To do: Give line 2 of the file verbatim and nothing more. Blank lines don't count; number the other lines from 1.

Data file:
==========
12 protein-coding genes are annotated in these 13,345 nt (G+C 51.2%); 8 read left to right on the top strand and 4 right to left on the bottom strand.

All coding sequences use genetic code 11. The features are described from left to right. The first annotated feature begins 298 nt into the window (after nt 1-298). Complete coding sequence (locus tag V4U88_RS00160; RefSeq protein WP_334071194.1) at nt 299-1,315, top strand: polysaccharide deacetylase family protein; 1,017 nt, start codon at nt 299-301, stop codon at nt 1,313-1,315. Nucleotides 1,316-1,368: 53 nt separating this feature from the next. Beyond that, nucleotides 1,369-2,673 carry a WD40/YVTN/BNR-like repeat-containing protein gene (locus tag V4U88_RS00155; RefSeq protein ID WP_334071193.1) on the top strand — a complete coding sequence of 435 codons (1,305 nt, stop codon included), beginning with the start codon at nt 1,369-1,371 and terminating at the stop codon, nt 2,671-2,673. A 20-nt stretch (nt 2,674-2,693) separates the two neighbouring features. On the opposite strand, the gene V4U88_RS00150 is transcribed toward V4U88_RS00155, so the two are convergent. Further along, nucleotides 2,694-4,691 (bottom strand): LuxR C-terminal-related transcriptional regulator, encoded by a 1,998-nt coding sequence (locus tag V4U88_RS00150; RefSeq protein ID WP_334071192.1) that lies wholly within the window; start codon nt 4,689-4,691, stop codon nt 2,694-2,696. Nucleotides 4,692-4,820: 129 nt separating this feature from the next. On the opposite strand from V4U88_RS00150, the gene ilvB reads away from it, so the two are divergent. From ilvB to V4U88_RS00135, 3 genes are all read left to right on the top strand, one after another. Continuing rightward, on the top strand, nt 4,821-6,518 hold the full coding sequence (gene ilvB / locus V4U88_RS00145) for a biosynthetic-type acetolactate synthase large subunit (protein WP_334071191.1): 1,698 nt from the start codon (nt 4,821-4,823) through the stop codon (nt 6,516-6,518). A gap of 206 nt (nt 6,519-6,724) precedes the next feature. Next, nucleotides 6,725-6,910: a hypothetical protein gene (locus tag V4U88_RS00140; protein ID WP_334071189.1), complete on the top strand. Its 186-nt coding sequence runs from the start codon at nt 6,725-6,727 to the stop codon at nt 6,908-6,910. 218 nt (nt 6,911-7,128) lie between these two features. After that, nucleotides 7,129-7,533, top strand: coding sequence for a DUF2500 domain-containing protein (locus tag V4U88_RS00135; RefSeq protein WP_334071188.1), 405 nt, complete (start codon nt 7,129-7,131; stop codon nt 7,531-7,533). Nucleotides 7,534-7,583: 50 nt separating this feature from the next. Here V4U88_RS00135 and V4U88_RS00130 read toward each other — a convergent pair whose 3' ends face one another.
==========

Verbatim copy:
All coding sequences use genetic code 11. The features are described from left to right. The first annotated feature begins 298 nt into the window (after nt 1-298). Complete coding sequence (locus tag V4U88_RS00160; RefSeq protein WP_334071194.1) at nt 299-1,315, top strand: polysaccharide deacetylase family protein; 1,017 nt, start codon at nt 299-301, stop codon at nt 1,313-1,315. Nucleotides 1,316-1,368: 53 nt separating this feature from the next. Beyond that, nucleotides 1,369-2,673 carry a WD40/YVTN/BNR-like repeat-containing protein gene (locus tag V4U88_RS00155; RefSeq protein ID WP_334071193.1) on the top strand — a complete coding sequence of 435 codons (1,305 nt, stop codon included), beginning with the start codon at nt 1,369-1,371 and terminating at the stop codon, nt 2,671-2,673. A 20-nt stretch (nt 2,674-2,693) separates the two neighbouring features. On the opposite strand, the gene V4U88_RS00150 is transcribed toward V4U88_RS00155, so the two are convergent. Further along, nucleotides 2,694-4,691 (bottom strand): LuxR C-terminal-related transcriptional regulator, encoded by a 1,998-nt coding sequence (locus tag V4U88_RS00150; RefSeq protein ID WP_334071192.1) that lies wholly within the window; start codon nt 4,689-4,691, stop codon nt 2,694-2,696. Nucleotides 4,692-4,820: 129 nt separating this feature from the next. On the opposite strand from V4U88_RS00150, the gene ilvB reads away from it, so the two are divergent. From ilvB to V4U88_RS00135, 3 genes are all read left to right on the top strand, one after another. Continuing rightward, on the top strand, nt 4,821-6,518 hold the full coding sequence (gene ilvB / locus V4U88_RS00145) for a biosynthetic-type acetolactate synthase large subunit (protein WP_334071191.1): 1,698 nt from the start codon (nt 4,821-4,823) through the stop codon (nt 6,516-6,518). A gap of 206 nt (nt 6,519-6,724) precedes the next feature. Next, nucleotides 6,725-6,910: a hypothetical protein gene (locus tag V4U88_RS00140; protein ID WP_334071189.1), complete on the top strand. Its 186-nt coding sequence runs from the start codon at nt 6,725-6,727 to the stop codon at nt 6,908-6,910. 218 nt (nt 6,911-7,128) lie between these two features. After that, nucleotides 7,129-7,533, top strand: coding sequence for a DUF2500 domain-containing protein (locus tag V4U88_RS00135; RefSeq protein WP_334071188.1), 405 nt, complete (start codon nt 7,129-7,131; stop codon nt 7,531-7,533). Nucleotides 7,534-7,583: 50 nt separating this feature from the next. Here V4U88_RS00135 and V4U88_RS00130 read toward each other — a convergent pair whose 3' ends face one another.